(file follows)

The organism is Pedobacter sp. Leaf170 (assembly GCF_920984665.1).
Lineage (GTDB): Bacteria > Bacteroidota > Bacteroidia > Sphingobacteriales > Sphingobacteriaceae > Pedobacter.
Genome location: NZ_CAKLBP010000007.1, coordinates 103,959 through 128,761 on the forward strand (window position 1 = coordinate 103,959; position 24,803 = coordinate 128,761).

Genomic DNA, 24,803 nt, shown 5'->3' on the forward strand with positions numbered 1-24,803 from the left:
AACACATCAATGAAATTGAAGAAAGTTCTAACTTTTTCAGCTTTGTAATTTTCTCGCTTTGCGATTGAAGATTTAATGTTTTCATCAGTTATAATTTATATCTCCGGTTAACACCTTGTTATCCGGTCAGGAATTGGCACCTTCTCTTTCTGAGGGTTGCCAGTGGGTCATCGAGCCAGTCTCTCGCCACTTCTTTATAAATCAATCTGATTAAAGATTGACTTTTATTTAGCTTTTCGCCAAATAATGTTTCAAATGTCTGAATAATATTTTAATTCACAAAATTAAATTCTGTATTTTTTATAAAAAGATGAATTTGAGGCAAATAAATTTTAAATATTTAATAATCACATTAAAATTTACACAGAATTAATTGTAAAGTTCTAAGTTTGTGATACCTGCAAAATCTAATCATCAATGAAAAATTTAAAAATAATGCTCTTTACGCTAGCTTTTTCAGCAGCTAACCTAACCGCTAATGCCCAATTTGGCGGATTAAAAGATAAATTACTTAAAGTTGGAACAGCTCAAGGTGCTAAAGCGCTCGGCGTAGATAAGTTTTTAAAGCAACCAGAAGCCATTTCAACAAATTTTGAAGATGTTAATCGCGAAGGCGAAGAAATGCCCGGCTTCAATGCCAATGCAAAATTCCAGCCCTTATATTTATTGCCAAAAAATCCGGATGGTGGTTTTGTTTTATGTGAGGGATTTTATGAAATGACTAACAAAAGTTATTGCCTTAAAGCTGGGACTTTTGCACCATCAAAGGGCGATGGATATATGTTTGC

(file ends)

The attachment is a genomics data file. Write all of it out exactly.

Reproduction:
The organism is Pedobacter sp. Leaf170 (assembly GCF_920984665.1).
Lineage (GTDB): Bacteria > Bacteroidota > Bacteroidia > Sphingobacteriales > Sphingobacteriaceae > Pedobacter.
Genome location: NZ_CAKLBP010000007.1, coordinates 103,959 through 128,761 on the forward strand (window position 1 = coordinate 103,959; position 24,803 = coordinate 128,761).

Genomic DNA, 24,803 nt, shown 5'->3' on the forward strand with positions numbered 1-24,803 from the left:
AACACATCAATGAAATTGAAGAAAGTTCTAACTTTTTCAGCTTTGTAATTTTCTCGCTTTGCGATTGAAGATTTAATGTTTTCATCAGTTATAATTTATATCTCCGGTTAACACCTTGTTATCCGGTCAGGAATTGGCACCTTCTCTTTCTGAGGGTTGCCAGTGGGTCATCGAGCCAGTCTCTCGCCACTTCTTTATAAATCAATCTGATTAAAGATTGACTTTTATTTAGCTTTTCGCCAAATAATGTTTCAAATGTCTGAATAATATTTTAATTCACAAAATTAAATTCTGTATTTTTTATAAAAAGATGAATTTGAGGCAAATAAATTTTAAATATTTAATAATCACATTAAAATTTACACAGAATTAATTGTAAAGTTCTAAGTTTGTGATACCTGCAAAATCTAATCATCAATGAAAAATTTAAAAATAATGCTCTTTACGCTAGCTTTTTCAGCAGCTAACCTAACCGCTAATGCCCAATTTGGCGGATTAAAAGATAAATTACTTAAAGTTGGAACAGCTCAAGGTGCTAAAGCGCTCGGCGTAGATAAGTTTTTAAAGCAACCAGAAGCCATTTCAACAAATTTTGAAGATGTTAATCGCGAAGGCGAAGAAATGCCCGGCTTCAATGCCAATGCAAAATTCCAGCCCTTATATTTATTGCCAAAAAATCCGGATGGTGGTTTTGTTTTATGTGAGGGATTTTATGAAATGACTAACAAAAGTTATTGCCTTAAAGCTGGGACTTTTGCACCATCAAAGGGCGATGGATATATGTTTGC